The Tents of History

Part 16. Conclusions

Edited by Stephen Francis Wyley

These are just some of my conclusions based on the data collated so far, they are bound to change as the project continues.

- The Romans were into wall tents because they fitted better into their rectangular castra (fortified encampments) (Trajan's Column);

- The Dark ages saw the emergence of the wedge tent (The Oseberg Viking Ship) and the cone tent (The Utrecht Psalter);

- The 11th century saw the emergence of the bell tent (The Birdcatcher, from pseudo-Oppian, Kynegetica);

- Only a few manuscripts show seperate walls (11th century A.D. (Homilies of Gregory of Nazianzos), 1100-1197 A.D. (Chronicles of Petrus de Eboli), and  1460 A.D. (An Army breaking camp’ by Giovanni Bettini);

- So far the first yurt appears in the early 13th century (1225-1235 A.D. (Assemblies (Maqâmât) of al Harîrî).

- In 1250 A.D. the Maciejowsky Bible shows the emergence of the pavilion with it’s three poled tent showing Saul on his death bed;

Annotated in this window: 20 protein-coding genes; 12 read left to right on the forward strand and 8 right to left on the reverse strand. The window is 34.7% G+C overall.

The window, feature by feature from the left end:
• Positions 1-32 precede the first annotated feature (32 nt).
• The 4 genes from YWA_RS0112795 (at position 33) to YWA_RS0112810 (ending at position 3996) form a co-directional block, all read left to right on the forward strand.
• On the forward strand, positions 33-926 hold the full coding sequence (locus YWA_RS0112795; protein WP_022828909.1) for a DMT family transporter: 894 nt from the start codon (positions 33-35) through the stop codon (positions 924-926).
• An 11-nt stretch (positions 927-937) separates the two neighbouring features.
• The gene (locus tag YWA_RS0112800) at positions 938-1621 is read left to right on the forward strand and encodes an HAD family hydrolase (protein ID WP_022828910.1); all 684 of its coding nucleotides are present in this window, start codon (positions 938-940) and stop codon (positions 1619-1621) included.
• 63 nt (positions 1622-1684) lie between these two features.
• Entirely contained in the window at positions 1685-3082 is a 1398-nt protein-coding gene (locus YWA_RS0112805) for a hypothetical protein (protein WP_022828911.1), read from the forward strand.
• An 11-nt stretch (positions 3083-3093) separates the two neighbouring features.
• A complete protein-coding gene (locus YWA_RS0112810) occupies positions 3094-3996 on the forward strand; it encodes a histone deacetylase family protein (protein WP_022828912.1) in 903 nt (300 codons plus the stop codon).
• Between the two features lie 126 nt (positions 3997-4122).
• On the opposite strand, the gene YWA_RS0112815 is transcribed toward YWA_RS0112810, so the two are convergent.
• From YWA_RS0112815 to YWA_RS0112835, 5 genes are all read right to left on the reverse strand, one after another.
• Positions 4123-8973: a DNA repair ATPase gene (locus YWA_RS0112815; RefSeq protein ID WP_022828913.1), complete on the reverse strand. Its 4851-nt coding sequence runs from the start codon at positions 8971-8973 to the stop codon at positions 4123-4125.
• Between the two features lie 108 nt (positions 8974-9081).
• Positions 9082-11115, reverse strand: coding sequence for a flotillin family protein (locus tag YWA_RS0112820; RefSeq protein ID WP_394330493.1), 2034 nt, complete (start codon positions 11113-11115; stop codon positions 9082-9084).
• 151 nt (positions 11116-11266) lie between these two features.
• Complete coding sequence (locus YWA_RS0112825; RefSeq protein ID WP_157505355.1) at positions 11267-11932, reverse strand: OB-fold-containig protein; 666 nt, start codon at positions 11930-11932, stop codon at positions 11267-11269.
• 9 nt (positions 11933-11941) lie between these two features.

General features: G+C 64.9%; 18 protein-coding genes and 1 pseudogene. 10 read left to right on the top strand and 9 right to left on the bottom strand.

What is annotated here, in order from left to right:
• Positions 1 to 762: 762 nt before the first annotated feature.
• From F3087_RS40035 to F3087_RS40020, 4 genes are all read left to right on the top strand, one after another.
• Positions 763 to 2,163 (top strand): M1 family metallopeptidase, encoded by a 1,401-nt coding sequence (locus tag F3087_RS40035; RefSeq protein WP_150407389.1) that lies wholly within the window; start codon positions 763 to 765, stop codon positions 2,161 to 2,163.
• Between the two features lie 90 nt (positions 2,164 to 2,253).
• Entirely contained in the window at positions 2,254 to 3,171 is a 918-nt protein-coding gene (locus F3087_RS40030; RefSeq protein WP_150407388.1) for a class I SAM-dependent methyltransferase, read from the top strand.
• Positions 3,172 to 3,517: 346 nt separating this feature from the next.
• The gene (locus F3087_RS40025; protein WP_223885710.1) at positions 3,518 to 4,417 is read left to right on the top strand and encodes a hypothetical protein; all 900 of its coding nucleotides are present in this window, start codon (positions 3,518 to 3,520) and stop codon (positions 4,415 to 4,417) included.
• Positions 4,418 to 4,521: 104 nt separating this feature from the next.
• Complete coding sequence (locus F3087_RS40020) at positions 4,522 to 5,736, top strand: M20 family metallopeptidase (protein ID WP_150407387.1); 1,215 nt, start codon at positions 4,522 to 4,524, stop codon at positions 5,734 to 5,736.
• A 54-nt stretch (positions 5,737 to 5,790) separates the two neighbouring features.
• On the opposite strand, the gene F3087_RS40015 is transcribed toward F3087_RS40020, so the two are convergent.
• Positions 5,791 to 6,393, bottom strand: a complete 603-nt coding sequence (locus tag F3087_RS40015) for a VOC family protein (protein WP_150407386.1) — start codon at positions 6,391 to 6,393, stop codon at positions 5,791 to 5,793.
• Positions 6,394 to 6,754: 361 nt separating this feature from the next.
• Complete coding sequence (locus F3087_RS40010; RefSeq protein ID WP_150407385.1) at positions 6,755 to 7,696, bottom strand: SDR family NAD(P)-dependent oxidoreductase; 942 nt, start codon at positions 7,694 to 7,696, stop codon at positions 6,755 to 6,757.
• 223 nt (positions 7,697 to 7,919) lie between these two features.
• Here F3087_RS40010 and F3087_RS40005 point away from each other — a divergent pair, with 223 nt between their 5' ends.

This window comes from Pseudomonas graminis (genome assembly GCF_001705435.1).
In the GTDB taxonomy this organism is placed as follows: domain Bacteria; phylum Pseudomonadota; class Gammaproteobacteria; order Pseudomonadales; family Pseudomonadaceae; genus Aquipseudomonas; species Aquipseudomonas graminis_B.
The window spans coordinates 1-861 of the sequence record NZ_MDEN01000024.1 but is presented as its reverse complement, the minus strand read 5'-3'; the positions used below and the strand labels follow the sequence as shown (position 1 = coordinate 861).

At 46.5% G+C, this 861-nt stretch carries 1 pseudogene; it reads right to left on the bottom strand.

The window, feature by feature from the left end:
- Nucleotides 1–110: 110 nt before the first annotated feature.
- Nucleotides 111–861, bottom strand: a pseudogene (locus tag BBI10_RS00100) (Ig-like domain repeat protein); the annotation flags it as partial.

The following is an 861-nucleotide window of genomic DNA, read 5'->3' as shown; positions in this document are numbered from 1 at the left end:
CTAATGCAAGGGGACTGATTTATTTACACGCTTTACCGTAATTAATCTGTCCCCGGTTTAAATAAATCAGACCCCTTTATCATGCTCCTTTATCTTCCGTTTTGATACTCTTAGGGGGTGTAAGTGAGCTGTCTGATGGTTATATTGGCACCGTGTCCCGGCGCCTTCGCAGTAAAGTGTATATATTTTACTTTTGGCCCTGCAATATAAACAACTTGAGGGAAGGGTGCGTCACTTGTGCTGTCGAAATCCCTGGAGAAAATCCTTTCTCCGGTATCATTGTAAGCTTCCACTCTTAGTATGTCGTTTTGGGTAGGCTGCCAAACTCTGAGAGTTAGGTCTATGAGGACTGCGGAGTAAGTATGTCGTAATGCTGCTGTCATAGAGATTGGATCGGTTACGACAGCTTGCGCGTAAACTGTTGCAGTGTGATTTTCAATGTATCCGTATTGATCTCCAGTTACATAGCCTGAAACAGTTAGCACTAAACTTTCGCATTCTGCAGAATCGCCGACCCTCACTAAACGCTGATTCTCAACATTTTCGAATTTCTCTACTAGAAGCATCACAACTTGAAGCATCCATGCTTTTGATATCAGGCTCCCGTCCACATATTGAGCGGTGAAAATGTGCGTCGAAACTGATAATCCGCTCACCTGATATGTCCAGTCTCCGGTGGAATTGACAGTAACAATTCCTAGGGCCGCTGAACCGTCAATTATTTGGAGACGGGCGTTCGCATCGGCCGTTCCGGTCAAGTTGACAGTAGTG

- With the Mongol invasions whole new concepts in tent design makes the scene (The Encampment of Jenghis Khan, Mongol Court);

- In the 14th century, the “dormer” window appears in some of the roofs of the larger bell tent (Chroniques de Froissart, Jousts of Sant Ingilbert );

- By the 15th century more and more pavilions are showing up (Avis Directif pour faire la passage d’Outremer);

- In the mid 16th century (Boulogne 1544 A.D.) the range and size of the tents varied immensely;

- that there is no evidence so far that would support the theory of the "Wagon Wheel" internal support structure inside a bell tent. The shapes obtained are simply the product of the cut and tension of the fabric aided by the pole, the guy ropes and the pegs. 1.

- that any art work must be taken with a pinch of salt, nothing can be taken literally because it all depends on the artist's interpretation, style and intent.

1. The use of "negative evidence" for a certain practice is not supportable in any shape or form.
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